Osawatomie, Battle of.During, the early summer of 1856, armed bands of both free-state and pro-slavery men were traversing the eastern part of the territory and several encounters took place between the two factions. Soon after the sack of Lawrence (q. v.) the pro-slavery men decided that every free-state settler must be driven out of the territory, and Osawatomie was chosen as one of the places for the exhibition of this policy. The residents feared that the whole settlement, the Browns more particularly, would be destroyed. Early in June a party of 150 Missourians, under command of John W. Whitfield, learning that most of the men of the free-state forces were occupied elsewhere, attacked the town. No resistance was made, and beyond plundering some houses and running off horses no great damage was done. From that time on, however, the residents were in hourly fear, as the territory from Mound City to Fort Scott and as far west as Lawrence was occupied by border ruffians and neither person nor property was safe. About the middle of Aug., 1856, the Missouri-Kansas militia began plundering and killing in the vicinity of Osawatomie. On the 25th about 150 Missourians camped not far from the town expecting to take it by surprise. While they were quick, the free-state men were quicker, the camp being captured after a total rout of the ruffians. It was not anticipated that another attack would soon be made, but on the night of Aug. 29 a band of about 400 Missourians, commanded by Gen. Reid, started from Bull creek for Osawatomie, intending to reach the town about midnight and make an attack about daylight.
On the morning of Aug. 30 Frederick Brown left Osawatomie before sunrise to return to Lawrence, and while on his way to S. L. Adair's, met Reid and a small advance guard, which was being guided by a minister named Martin White. The attacking forces had crossed the Marais des Cygnes at Bundy's ford, about 4 miles northwest of Osawatomie, and was approaching the town when Brown was recognized by White, who raised his rifle and shot Brown upon the spot. The shot aroused some of the settlers living in the vicinity, messengers were at once despatched to notify the people in the village and Capt. Brown, who was half a mile east of town. Dr. Updegraff and Capts. Brown and Cline collected their men as quickly as possible and decided on plans for defense. At first it was designed to use the blockhouse, but on learning that Reid had a cannon with him this plan was abandoned. Brown, with 41 men took a position in the timber on the south side of the Marais des Cygnes, facing south. Brown, with 17 men, was on the right; Dr. Updegraff, with 10 men, formed the center, and Capt. Cline, with 14 men, the left wing of the defending company. An independent company was still farther to the left in the Emigrant Aid company's mill. By the time these forces were arranged the Missourians were passing about 600 yards in front. One man, who had been sent to reconnoiter, finding the enemy so close, had fired at them. He immediately retreated to the main body, followed closely by the Missourians, who formed on the ridge west of where the John Brown monument now stands. After forming in line they fired three guns as a signal for the free-state men to surrender. Orders had been issued to the defenders not to fire until Capt. Brown gave the signal, but when they heard these three shots they could not be restrained, believing that the enemy had opened the engagement. All of Brown's command fired, although the men knew it was contrary to orders. The Missourians first attacked the right wing and were partially repulsed, when they brought the cannon into action about 400 yards in front of Brown's command, moving it further east at each shot, to scour all the timber. It was loaded with grape shot, but the bullets passed over the heads of the men and little damage was done. The free-state forces kept moving eastward, firing at the enemy, who finally abandoned the cannon, dismounted and charged into the timber, whence the main body of the defenders was located. After having held the ground for over an hour against ten times their number, the free-state men were now placed in a position where they must surrender or retreat, and most of them escaped across the Marais des Cygnes, losing a few killed or taken prisoners. The Missourians then entered the town and commenced to pillage and burn it. They first fired the blockhouse, in which several men were stationed, and only four houses escaped being destroyed. When the ruffians left they had two wagons filled with their wounded and ten loaded with the plunder taken from the homes of the citizens.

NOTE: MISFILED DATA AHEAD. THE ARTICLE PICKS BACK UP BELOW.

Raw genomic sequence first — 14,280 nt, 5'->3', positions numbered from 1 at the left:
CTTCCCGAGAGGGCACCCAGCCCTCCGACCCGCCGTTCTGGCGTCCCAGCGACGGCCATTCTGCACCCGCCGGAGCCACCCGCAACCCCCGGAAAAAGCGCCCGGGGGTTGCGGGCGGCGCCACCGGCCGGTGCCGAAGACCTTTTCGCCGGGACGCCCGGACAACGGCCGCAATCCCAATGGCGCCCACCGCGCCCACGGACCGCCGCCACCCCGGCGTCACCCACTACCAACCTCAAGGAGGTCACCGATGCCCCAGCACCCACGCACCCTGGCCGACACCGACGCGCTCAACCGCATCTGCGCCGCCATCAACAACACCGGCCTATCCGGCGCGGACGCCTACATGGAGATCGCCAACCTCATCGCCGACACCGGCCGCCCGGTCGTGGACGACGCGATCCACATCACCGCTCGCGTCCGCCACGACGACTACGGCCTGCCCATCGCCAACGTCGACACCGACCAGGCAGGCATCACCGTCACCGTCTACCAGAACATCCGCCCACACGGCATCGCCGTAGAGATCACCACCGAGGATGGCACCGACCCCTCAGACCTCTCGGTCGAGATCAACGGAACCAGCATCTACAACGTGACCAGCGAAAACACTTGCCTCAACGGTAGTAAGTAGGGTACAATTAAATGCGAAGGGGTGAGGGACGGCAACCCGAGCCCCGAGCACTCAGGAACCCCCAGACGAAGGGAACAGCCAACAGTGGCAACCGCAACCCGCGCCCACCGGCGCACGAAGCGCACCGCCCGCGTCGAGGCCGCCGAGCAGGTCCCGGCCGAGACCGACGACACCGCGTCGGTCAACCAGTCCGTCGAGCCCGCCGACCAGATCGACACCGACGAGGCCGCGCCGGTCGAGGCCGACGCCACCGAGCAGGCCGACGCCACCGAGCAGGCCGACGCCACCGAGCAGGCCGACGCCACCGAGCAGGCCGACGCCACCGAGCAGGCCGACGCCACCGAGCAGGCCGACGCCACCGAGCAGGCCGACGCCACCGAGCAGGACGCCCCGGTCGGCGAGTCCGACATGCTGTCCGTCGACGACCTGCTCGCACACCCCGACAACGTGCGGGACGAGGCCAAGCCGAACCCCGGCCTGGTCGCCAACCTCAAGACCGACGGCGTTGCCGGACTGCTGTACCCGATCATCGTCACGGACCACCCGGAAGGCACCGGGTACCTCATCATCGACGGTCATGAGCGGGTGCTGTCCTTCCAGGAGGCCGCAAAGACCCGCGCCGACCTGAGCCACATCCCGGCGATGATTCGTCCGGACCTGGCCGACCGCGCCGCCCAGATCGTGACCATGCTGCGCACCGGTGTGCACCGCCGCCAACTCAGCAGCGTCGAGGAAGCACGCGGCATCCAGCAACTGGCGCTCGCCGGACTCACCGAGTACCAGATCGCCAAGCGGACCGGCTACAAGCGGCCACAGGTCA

Reid and his force started east, with the intention of crossing the Marais des Cygnes near the mill, but the men stationed there opened fire, and not knowing the number of the defenders, the Missourians faced about and left the town by the way they came. The free-state men who escaped assembled at a log house north of the river, among them being Brown and Updegraff. The following day they moved to the south side of the Marais des Cygnes and commenced fortifying another camp, but it was never completed.
The free-state men lost about six men killed or captured, and several more were seriously wounded. It is supposed that the Missourians suffered about the same number in dead and wounded, although it was never definitely known.Pages 401-403 from volume II of Kansas: a cyclopedia of state history, embracing events, institutions, industries, counties, cities, towns, prominent persons, etc. ... / with a supplementary volume devoted to selected personal history and reminiscence. Standard Pub. Co. Chicago : 1912. 3 v. in 4. : front., ill., ports.; 28 cm. Vols. I-II edited by Frank W. Blackmar. Transcribed July 2002 by Carolyn Ward.
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